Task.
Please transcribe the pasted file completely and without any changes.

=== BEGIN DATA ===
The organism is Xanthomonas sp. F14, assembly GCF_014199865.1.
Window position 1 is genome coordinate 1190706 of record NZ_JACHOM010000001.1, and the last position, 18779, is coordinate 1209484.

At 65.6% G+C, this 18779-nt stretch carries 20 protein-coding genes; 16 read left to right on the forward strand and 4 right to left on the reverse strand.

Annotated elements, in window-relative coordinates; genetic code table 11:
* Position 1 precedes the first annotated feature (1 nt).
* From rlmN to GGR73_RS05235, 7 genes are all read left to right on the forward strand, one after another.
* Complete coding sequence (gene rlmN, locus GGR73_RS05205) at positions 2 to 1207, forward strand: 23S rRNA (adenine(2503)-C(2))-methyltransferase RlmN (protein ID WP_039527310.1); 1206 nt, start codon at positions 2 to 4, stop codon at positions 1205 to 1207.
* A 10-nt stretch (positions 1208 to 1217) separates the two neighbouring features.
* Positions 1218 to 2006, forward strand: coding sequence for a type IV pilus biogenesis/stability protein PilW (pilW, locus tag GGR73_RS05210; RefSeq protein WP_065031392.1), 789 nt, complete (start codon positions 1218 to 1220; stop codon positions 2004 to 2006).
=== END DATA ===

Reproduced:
The organism is Xanthomonas sp. F14, assembly GCF_014199865.1.
Window position 1 is genome coordinate 1190706 of record NZ_JACHOM010000001.1, and the last position, 18779, is coordinate 1209484.

At 65.6% G+C, this 18779-nt stretch carries 20 protein-coding genes; 16 read left to right on the forward strand and 4 right to left on the reverse strand.

Annotated elements, in window-relative coordinates; genetic code table 11:
* Position 1 precedes the first annotated feature (1 nt).
* From rlmN to GGR73_RS05235, 7 genes are all read left to right on the forward strand, one after another.
* Complete coding sequence (gene rlmN, locus GGR73_RS05205) at positions 2 to 1207, forward strand: 23S rRNA (adenine(2503)-C(2))-methyltransferase RlmN (protein ID WP_039527310.1); 1206 nt, start codon at positions 2 to 4, stop codon at positions 1205 to 1207.
* A 10-nt stretch (positions 1208 to 1217) separates the two neighbouring features.
* Positions 1218 to 2006, forward strand: coding sequence for a type IV pilus biogenesis/stability protein PilW (pilW, locus tag GGR73_RS05210; RefSeq protein WP_065031392.1), 789 nt, complete (start codon positions 1218 to 1220; stop codon positions 2004 to 2006).